Today marks my last day of being “droopy drawers”, Bingo Lingo for 44. The boys and I like to use this hilarious British numbering systems as a type of nickname that refreshes each year. Loky, for example, is “Knock on the Door” (4) and Naryth is “Legs” (11). I used to work at Europe’s largest bingo parlour in Dundee, Scotland when I spent the summer there many years ago. I was 19 and had just finished my first season ski instructing at Lake Louise in Canada. My best buddy Jas joined me and what ensued was a summer filled with adventure, mischief and laughter with my Dundee based cousins and their friends. For the first time I felt part of a larger family and connected to my Scottish heritage, so it’s fair to say I have a soft spot for Bingo. Sadly, my new moniker will be “halfway there” at 1-minute past midnight tonight. Not nearly as cool as previous years. Even Bingo Lingo making it quite clear that, for all my protests and denials, I’m entering middle age.
Starting this life stage on a boat hurtling through the Pacific helps to take the sting out of the reality check though. I think it’s less our age that concerns us as we grow older and more what this translates into as far as opportunities and experiences go – or the lack of them. Sitting here, entranced by the setting sun with rainbows all around Ahyoka and I, thanks to the multitude of rain cells, middle age aint looking so bad. I will however, soak in my final few hours of “youth” as Droopy Drawers.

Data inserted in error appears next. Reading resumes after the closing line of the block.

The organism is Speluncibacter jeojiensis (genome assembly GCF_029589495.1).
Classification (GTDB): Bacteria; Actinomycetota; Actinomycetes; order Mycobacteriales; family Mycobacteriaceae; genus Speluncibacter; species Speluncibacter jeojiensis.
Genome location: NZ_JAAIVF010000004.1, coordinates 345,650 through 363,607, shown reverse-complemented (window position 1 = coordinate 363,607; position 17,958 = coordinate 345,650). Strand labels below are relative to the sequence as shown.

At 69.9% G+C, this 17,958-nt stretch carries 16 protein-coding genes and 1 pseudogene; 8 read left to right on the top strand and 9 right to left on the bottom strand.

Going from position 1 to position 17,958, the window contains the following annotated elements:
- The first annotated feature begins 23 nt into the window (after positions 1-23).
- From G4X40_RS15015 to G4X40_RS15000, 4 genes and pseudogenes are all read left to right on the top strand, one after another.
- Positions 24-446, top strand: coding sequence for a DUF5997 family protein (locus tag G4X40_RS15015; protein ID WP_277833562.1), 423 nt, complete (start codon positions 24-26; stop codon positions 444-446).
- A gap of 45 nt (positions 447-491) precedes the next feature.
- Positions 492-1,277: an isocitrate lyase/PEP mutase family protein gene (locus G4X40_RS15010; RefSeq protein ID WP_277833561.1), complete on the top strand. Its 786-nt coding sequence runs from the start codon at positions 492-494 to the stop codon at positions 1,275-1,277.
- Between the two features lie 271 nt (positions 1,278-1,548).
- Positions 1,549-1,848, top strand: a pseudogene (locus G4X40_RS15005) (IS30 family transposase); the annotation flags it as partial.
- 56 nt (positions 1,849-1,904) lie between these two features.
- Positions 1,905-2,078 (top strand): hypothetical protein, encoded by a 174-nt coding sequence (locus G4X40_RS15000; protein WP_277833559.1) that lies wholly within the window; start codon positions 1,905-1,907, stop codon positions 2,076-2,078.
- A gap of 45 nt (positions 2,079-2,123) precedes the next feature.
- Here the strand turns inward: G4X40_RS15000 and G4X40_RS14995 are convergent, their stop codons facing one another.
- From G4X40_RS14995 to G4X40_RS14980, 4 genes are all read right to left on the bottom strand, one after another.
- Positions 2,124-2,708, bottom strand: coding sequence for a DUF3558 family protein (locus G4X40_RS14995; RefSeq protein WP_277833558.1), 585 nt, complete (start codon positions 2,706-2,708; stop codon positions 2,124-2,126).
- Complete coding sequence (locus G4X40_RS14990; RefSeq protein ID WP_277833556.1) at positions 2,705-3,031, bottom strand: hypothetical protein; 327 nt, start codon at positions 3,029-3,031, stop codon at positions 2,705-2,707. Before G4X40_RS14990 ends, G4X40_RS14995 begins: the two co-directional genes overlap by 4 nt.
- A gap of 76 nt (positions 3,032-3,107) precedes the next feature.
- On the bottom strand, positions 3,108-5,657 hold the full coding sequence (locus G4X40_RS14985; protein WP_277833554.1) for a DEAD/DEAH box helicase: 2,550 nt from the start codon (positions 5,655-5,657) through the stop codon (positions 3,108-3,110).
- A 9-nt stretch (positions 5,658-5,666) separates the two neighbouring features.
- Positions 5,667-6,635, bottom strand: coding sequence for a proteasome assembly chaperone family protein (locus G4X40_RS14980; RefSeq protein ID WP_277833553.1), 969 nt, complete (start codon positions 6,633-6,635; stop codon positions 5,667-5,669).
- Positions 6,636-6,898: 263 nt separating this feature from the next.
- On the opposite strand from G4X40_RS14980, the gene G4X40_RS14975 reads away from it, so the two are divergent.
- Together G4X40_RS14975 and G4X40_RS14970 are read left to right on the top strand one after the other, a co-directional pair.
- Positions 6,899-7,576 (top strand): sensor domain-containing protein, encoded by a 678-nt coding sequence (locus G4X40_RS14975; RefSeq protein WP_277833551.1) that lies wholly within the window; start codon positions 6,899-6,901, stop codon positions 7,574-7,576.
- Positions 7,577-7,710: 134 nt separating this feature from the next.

My companion the Moon is growing. I’m enjoying watching him slowly gain in both size and significance each night. The early night sky is now lit up with silver and grey hues and there’s no need for torches or light of any kind. Watching the boat sail in this light is a marvel of shadows, layers and reflections. I can watch these moon rays and corresponding shadows for hours. Something you simply never see when living in a city like Hong Kong and it feels like I’m able to see my world through a totally different lens each night. Even on my bunk in the cabin the moon’s rays reach me, bathing me in light as I drift off the sleep.
The stars seem to recede more each night as the moon grows, giving the Earth’s little brother his opportunity to shine, knowing their turn will come around again soon. The might of the Southern Cross can’t be dimmed though, even by the Moon. This majestic constellation is now on my horizon each night, marking the direction of home – South. Its more than a compass bearing though. For us antipodeans the Southern Cross represents our special place in the world. Far away but unique. Not part of the old world but a place where explorers and adventurers can thrive. A place where we’re not weighed down by tradition and have optimism and youth on our side. A place where anything is possible. A place fondly called Down Under. So dear to Australians is the Southern Cross that it’s on our national flag. It’s been a long time since I’ve seen this collection of stars and I find its sight each night comforting as well as hypnotic. Home is just over the horizon, below the Southern Cross and across the water. It can’t be that far now…